The term “phishing” is a spin in the word fishing because criminals hoping to “bite” users by providing the information requested by criminals such as credit card numbers, account numbers, passwords, usernames or other valiant information is the fake “wrenching” (legitimate-looking email, website or ad).
Phishing is a type of social engineering attack often used to steal user data, including login credentials and credit card numbers. It occurs when an attacker, masquerading as a trusted entity, dupes a victim into opening an email, instant message, or text message. The recipient is then tricked into clicking a malicious link, which can lead to the installation of malware, the freezing of the system as part of a ransomware attack or the revealing of sensitive information.
Phishing is often used to gain a foothold in corporate or governmental networks as a part of a larger attack, such as an advanced persistent threat (apt) event. In this latter scenario, employees are compromised in order to bypass security perimeters, distribute malware inside a closed environment, or gain privileged access to secured data.
Types of phishing attacks
1. Standard email phishing
Arguably the most widely known form of phishing, this attack is an attempt to steal sensitive information via an email that appears to be from a legitimate organization.
2. Malware phishing
Utilizing the same techniques as email phishing, this attack encourages targets to click a link or download an attachment so malware can be installed on the device. It is currently the most pervasive form of phishing attack.
3. Spear phishing
Where most phishing attacks cast a wide net, spear phishing is a highly-targeted, well-researched attack generally focused at business executives, public personas and other lucrative targets.
SMS-enabled phishing delivers malicious short links to smartphone users, often disguised as account notices, prize notifications and political messages.
5. Search engine phishing
In this type of attack, cyber criminals set up fraudulent websites designed to collect personal information and direct payments. These sites can show up in organic search results or as paid advertisements for popular search terms.
Vishing, or voice phishing, involves a malicious caller purporting to be from tech support, a government agency or other organization and trying to extract personal information, such as banking or credit card information.
Also known as DNS poisoning, pharming is a technically sophisticated form of phishing involving the internet’s domain name system (DNS). Pharming reroutes legitimate web traffic to a spoofed page without the user’s knowledge, often to steal valuable information.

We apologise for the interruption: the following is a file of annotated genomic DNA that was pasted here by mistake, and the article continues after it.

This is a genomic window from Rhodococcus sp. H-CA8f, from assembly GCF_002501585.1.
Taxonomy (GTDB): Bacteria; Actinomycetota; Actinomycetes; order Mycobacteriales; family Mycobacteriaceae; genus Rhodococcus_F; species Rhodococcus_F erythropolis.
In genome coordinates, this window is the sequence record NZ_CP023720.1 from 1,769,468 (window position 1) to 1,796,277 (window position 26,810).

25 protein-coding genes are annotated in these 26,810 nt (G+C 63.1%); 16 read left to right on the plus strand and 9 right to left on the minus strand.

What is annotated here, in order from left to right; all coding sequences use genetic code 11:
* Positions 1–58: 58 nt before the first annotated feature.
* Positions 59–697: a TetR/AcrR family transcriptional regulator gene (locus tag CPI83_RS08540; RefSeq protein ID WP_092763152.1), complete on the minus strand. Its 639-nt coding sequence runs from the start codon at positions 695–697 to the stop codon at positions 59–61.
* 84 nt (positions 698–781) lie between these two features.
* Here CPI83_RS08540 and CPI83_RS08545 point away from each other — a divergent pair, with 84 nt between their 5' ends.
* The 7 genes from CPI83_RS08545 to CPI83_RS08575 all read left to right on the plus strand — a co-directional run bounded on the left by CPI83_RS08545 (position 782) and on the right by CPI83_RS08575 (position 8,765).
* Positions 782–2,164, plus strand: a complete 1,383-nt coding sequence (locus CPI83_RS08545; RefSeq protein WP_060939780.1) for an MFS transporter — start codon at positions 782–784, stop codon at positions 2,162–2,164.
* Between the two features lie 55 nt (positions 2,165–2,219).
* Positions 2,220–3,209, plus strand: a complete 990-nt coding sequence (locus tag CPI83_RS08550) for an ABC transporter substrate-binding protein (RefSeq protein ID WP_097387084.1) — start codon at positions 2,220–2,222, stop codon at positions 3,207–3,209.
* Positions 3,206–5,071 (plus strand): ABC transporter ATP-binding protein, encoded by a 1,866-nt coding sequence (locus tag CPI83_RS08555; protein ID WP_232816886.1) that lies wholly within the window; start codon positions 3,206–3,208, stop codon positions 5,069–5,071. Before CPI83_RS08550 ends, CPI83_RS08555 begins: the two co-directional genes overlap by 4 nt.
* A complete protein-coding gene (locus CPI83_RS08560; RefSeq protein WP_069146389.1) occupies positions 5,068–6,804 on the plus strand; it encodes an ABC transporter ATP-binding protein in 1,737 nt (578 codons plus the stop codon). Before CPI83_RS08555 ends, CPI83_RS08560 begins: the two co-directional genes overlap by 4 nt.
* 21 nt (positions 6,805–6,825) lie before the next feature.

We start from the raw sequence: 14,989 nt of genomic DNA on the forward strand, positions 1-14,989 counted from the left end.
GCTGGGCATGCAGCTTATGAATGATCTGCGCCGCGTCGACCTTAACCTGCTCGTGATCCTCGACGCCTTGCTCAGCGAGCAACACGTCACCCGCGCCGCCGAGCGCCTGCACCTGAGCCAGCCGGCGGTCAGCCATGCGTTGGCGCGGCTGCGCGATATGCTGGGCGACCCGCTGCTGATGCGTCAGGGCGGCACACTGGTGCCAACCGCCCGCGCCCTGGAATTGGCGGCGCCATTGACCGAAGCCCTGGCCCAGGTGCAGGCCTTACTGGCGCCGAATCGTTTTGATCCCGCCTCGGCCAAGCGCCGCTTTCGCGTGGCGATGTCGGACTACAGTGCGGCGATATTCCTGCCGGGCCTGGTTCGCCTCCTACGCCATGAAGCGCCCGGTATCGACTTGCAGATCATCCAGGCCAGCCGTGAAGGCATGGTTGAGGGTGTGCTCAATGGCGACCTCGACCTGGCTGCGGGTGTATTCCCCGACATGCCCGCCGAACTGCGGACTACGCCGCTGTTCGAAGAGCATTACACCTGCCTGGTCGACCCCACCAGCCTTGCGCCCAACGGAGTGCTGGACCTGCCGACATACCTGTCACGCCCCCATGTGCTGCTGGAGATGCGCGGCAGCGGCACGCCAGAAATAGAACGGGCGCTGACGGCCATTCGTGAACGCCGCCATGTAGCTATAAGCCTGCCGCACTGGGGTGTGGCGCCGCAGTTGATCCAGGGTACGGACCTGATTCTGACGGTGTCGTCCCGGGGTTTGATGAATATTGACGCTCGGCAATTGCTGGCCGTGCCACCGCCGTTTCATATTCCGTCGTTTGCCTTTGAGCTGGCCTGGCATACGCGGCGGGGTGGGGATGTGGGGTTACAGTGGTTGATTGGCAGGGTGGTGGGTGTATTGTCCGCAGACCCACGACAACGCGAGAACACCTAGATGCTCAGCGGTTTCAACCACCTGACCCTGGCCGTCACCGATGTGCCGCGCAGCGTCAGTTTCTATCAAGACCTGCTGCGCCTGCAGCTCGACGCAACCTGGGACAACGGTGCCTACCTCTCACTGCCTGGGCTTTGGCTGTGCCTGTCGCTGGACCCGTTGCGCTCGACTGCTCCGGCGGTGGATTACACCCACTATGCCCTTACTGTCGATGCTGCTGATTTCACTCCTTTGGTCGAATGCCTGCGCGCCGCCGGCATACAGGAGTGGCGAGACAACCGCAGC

8. Clone phishing
In this type of attack, a shady actor compromises a person’s email account, makes changes to an existing email by swapping a legitimate link, attachment or other element with a malicious one, and sends it to the person’s contacts to spread the infection.
How to prevent phishing attacks
1. Do not click on malicious links
it’s generally not advisable to click on a link in an email or instant message, even if you know the sender. The bare minimum you should be doing is hovering over the link to see if the destination is the correct one. Some phishing attacks are fairly sophisticated, and the destination URL can look like a carbon copy of the genuine site, set up to record keystrokes or steal login/credit card information.
2. Enable multi-factor authentication (or 2fa) for your online accounts
With 2fa, along with typing in the password, you will also be prompted to enter a security code sent to your phone. It’s a longer process, but it also makes your account much harder to hack.
3. Use a password manager
With a password manager app, you can log in without keeping a physical copy of your passwords.
4. Browse securely with a VPN
Using a vpn (virtual private network) allows you to hide your location or transaction details by encrypting any information you send. It’s like sending a coded message to the internet, and only the intended recipient has the key to break the code and access it. Thanks to this, phishers and other hackers can’t spy on your online activities.
5. Stay updated
Make sure you install the latest updates to your os/browser. We know updates usually come when you don’t have the time to install them. But they are made for a reason: the software provider may have found vulnerabilities in their system and created fixes to improve security.
Organizations must regularly give personnel awareness training in order to counteract the threat of phishing. Your staff can only establish healthy habits and recognize fraudulent messages as their second nature by repeating guidance on avoiding frauds.
Phishing tips for companies
Companies can use cyber security hive’s phishing simultion service to get the organizations phish rate. Once the phishing rate is identified cloud based security awareness training program can be performed on the organization.
Second round of phishing simulation will bring about results in the company’s cyber security posture and decrease in phishing rate.